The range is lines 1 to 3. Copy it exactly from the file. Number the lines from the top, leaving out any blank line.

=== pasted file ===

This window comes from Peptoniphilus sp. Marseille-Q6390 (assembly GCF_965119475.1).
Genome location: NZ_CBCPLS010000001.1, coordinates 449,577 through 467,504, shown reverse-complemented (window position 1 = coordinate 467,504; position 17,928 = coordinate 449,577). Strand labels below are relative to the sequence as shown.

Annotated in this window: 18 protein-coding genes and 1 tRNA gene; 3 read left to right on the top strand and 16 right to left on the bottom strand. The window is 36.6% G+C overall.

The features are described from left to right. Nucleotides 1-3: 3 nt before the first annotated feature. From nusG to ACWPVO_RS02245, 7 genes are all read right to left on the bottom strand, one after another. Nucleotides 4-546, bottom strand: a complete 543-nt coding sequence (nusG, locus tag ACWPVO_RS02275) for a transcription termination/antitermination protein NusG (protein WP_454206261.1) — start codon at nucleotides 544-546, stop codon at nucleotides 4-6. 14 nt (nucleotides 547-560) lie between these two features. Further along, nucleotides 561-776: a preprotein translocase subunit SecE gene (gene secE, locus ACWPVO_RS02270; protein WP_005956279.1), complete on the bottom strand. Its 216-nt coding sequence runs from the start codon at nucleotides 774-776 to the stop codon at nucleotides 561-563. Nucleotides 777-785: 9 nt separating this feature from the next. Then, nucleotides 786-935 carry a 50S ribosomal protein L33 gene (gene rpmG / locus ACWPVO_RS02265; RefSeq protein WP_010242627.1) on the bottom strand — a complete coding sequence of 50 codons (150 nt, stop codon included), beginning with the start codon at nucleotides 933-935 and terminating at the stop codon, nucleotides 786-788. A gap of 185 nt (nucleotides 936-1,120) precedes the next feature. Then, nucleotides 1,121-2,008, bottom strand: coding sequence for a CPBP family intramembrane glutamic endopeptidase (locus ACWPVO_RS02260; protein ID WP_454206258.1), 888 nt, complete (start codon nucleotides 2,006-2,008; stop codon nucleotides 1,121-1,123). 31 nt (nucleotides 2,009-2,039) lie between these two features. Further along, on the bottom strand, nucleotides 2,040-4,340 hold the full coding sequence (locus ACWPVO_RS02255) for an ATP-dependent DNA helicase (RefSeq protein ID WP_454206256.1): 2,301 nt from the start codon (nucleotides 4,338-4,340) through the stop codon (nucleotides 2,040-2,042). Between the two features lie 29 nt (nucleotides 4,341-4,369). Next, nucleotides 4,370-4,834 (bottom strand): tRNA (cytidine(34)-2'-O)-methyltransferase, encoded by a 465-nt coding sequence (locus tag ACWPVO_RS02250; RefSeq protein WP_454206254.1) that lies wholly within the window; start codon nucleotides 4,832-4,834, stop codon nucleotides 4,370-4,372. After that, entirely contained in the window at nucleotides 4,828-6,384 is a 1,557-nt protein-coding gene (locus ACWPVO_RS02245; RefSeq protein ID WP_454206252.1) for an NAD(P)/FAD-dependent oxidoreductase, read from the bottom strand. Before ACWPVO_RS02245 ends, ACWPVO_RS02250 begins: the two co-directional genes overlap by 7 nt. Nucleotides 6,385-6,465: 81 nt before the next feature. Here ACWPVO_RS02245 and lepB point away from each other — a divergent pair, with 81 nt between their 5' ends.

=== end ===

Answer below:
This window comes from Peptoniphilus sp. Marseille-Q6390 (assembly GCF_965119475.1).
Genome location: NZ_CBCPLS010000001.1, coordinates 449,577 through 467,504, shown reverse-complemented (window position 1 = coordinate 467,504; position 17,928 = coordinate 449,577). Strand labels below are relative to the sequence as shown.

Annotated in this window: 18 protein-coding genes and 1 tRNA gene; 3 read left to right on the top strand and 16 right to left on the bottom strand. The window is 36.6% G+C overall.